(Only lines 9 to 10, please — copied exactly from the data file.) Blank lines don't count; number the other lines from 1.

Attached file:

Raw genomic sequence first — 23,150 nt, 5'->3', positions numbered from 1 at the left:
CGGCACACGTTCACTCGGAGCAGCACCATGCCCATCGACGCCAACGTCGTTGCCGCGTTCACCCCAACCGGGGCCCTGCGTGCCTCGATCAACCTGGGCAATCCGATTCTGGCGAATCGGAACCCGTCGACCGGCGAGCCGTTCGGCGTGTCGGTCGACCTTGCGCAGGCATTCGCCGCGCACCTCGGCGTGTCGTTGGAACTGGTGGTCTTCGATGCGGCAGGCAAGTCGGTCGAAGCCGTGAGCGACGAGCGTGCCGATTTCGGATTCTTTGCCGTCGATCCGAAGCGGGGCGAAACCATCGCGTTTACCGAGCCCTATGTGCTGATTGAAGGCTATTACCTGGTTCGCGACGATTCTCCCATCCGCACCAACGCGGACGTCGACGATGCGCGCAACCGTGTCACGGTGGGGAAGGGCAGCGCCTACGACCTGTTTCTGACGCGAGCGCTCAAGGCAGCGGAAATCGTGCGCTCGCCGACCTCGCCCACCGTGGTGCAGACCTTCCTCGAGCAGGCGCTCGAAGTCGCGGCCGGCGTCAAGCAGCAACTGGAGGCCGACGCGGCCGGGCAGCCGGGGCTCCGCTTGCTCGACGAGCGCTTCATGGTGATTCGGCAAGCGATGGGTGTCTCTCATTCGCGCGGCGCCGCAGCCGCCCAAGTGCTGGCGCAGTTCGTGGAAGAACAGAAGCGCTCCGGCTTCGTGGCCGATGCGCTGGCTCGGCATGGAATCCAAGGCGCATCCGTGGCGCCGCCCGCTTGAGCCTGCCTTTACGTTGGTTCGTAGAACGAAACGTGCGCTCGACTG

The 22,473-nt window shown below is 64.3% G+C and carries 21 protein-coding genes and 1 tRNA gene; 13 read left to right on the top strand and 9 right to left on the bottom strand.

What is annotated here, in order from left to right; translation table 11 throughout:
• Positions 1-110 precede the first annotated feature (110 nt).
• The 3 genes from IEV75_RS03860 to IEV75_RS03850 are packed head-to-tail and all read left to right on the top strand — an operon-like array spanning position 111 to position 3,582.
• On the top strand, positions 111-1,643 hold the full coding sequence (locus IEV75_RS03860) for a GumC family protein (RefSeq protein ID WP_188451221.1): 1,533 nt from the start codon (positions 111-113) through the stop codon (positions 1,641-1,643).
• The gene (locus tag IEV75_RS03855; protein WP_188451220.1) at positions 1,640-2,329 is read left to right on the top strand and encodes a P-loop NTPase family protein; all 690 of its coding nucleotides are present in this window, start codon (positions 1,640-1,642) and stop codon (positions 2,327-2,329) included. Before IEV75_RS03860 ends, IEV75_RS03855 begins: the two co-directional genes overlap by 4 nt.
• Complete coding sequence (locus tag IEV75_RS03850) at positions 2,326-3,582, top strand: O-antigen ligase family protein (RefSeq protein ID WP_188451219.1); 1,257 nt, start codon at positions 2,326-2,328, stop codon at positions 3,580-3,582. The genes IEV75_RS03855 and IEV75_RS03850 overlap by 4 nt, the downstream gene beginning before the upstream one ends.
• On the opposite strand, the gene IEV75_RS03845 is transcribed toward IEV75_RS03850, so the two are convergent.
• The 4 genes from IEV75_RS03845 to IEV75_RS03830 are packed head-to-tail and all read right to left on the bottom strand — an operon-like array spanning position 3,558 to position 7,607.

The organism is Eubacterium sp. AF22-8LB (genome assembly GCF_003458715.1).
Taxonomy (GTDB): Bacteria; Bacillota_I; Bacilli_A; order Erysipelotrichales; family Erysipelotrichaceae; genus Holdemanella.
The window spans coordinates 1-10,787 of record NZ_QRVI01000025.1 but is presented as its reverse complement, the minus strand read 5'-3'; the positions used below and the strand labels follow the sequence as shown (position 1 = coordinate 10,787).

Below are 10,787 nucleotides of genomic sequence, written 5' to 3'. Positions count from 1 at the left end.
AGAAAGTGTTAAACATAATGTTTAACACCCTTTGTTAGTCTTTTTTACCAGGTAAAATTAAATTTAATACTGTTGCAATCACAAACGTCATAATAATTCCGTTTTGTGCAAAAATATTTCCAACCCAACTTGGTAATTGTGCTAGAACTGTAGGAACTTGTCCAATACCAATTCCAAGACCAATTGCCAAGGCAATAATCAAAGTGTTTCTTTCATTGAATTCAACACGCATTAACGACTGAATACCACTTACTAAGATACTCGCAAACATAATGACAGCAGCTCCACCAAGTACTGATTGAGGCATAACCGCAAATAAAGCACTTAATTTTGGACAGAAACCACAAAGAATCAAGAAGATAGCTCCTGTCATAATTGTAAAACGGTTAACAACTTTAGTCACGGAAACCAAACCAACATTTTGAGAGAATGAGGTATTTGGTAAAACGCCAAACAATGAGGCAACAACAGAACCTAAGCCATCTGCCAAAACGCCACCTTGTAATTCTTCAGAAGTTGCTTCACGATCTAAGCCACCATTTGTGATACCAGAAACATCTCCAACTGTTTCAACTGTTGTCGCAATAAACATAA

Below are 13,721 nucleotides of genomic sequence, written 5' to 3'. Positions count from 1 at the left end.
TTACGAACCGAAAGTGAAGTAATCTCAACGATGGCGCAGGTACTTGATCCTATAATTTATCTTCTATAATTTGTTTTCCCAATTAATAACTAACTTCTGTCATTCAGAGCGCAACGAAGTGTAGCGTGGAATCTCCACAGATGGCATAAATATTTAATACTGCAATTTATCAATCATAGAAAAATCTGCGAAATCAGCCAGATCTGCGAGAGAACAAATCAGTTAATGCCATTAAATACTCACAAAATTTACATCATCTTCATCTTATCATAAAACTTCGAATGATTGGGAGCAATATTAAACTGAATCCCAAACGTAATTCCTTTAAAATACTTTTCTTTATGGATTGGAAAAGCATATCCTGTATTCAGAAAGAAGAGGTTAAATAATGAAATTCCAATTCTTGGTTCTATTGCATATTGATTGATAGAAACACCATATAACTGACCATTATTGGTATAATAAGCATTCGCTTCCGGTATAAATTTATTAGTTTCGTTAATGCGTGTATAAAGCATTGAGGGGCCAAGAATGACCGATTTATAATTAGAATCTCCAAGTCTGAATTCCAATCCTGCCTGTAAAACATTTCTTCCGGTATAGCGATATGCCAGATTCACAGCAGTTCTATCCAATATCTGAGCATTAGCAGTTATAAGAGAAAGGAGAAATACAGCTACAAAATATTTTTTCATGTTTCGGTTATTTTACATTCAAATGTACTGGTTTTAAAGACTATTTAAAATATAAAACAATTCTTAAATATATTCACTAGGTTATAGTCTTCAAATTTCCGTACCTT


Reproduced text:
• Complete coding sequence (locus tag IEV75_RS03850) at positions 2,326-3,582, top strand: O-antigen ligase family protein (RefSeq protein ID WP_188451219.1); 1,257 nt, start codon at positions 2,326-2,328, stop codon at positions 3,580-3,582. The genes IEV75_RS03855 and IEV75_RS03850 overlap by 4 nt, the downstream gene beginning before the upstream one ends.
• On the opposite strand, the gene IEV75_RS03845 is transcribed toward IEV75_RS03850, so the two are convergent.